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In the third piece by Jan Novák, Jubilatio matutina for organ, organist Linda Sítková was featured as a soloist and for the first time this evening. The morning praise of the Liturgy of the Hours was a demanding composition in all directions, both for the audience and for the performer, who rendered the work wholly compacted at the allegro pace (Tempus alacre et festivum, quo animus tollatur) flawlessly, conveying the audience an unquieting but hopeful message for the new day.

The continuation of the programme was a dramaturgical surprise – it returned in time not only to Leoš Janáček but through the Mass in B flat major, after the Messe pour orgue by Franz Liszt, also to this giant of romantic music. The follow-up also seemed unusual in connection with, for example, Novák's liking for exclusiveness and humour. Despite the sudden change in musical language, it is impossible to overhear by what Liszt's music intrigued Leoš Janáček. The organ and choir produced a pleasantly compact and balanced sound, and the particularly lyrical passages of the silent organ were impressive. The graceful work proceeded slightly, without excessive excitement or conflicts, and its rendering was done with ease and with bravura, with  the only exception of intonation hesitation in the choral incipitus.

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The composition of the third section, dedicated to Bohuslav Martinů, Vigil for Organ continued in the meditative mood and after the second Mass of the evening gave the audience the opportunity to symbolically exhale and absorb the still lingering atmosphere of Agnus Dei. As a purely instrumental piece, it prepared a space for the expectation of a profile repertoire of the main performers, the Four Songs of Mary by Bohuslav Martinů, whose words were taken over by the composer from the collection of František Sušil. Despite the fact that Czech was heard for the first time in that evening, the lyrics of Moravian Marian folk songs could not be understood often due to the significant reverberation. This was counterbalanced by Martinů Voices with a confident and sovereign interpretation without any hesitation, and the ensemble also mastered the dramatic sections with indications of the madrigal rate, which, after all, it has a wealth of experience. The conclusion of the whole concert on the dominant was striking and clear and the choir confirmed its strengths in dynamism and dynamics, which completely filled the temple spaces. The line of Bohuslav Martinů commemorates at the festival the 60th anniversary of the composer's death and was enriched by good dramaturgy beyond the usual boundaries of modern spiritual music by offering a work of composer Jan Novák in excellent interpretation.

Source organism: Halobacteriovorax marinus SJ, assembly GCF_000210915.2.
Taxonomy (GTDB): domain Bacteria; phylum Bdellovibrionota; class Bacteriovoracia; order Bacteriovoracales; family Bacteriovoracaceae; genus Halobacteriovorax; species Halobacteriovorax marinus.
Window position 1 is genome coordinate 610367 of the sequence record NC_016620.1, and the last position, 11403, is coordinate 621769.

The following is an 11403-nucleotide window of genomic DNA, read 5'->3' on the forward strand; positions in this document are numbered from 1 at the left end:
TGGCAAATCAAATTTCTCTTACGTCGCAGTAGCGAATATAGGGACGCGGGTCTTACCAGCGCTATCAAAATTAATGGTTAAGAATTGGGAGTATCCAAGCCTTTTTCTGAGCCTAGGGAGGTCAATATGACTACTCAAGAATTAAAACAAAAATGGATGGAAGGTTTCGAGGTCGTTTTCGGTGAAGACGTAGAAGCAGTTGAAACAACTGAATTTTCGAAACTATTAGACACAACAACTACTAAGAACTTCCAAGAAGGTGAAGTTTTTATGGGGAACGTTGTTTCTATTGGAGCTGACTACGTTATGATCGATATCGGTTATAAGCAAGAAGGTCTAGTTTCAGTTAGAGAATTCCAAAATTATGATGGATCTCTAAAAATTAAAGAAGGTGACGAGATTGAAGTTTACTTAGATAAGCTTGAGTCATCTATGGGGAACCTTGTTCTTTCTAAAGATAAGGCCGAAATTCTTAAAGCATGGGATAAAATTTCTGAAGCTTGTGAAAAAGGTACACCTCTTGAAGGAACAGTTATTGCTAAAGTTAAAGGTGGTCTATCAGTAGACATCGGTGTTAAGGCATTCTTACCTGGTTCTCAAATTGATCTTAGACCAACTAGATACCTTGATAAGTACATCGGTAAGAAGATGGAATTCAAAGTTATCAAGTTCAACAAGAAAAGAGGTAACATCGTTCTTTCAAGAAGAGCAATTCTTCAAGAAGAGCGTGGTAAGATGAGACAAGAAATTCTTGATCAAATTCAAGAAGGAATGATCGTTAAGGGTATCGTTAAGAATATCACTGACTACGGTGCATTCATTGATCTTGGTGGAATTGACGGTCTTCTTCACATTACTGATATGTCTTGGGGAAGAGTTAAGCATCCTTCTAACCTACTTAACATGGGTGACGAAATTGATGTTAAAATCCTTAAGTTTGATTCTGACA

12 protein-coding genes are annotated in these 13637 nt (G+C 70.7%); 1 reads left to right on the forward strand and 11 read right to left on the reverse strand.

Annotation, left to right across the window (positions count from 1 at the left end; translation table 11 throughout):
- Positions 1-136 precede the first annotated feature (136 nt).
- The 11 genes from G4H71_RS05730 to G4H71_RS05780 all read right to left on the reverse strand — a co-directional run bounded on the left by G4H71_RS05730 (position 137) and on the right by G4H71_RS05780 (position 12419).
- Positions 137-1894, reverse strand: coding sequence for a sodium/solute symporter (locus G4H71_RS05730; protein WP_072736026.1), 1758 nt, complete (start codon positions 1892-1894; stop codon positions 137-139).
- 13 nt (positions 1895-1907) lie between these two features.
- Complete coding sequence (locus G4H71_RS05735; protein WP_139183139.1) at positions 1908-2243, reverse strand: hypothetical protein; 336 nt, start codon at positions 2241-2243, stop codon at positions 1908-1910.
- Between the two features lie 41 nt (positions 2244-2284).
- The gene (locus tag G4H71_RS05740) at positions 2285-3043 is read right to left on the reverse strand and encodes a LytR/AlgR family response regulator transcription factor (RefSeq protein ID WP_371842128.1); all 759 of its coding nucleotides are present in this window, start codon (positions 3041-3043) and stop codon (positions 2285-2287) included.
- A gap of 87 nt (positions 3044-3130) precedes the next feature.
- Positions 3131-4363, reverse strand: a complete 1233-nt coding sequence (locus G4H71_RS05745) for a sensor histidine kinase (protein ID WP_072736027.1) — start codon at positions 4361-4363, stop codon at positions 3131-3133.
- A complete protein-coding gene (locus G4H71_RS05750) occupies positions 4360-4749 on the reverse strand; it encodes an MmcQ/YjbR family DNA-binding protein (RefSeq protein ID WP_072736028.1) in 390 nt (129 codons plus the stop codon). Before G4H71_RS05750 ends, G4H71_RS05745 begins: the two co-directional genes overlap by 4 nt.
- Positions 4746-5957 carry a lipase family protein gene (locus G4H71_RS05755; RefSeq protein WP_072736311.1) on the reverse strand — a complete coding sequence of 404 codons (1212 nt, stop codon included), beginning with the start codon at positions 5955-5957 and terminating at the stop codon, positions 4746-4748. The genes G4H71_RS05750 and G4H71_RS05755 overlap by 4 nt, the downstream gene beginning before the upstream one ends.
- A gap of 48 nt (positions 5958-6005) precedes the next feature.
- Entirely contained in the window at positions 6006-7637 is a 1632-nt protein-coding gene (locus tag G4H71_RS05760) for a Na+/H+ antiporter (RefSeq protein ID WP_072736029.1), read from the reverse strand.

JAN NOVÁK

Testamentum

Missa Philadelphiae

Jubioation matutina

LEOŠ JANÁČEK / FRANZ LISZT

Mass in B major after the Messe pour orgue by Franz Liszt 

BOHUSLAV MARTINŮ

Vigil

Four songs about Mary

Jan Vobořil, Petr Hernych, Mikuláš Koska, Zdeněk Vašina lesní rohy (Testamentum)

Ondřej Holub tenor (Missa philadelphiae)

Martinů Voices

choirmaster Lukáš Vasilek

Linda Sítková organ

Czech Brethren Evangelical Church of J. A. Comenius (The Red Church), Brno

Friday, 4 October 2019

Photo by Jiří Jelínek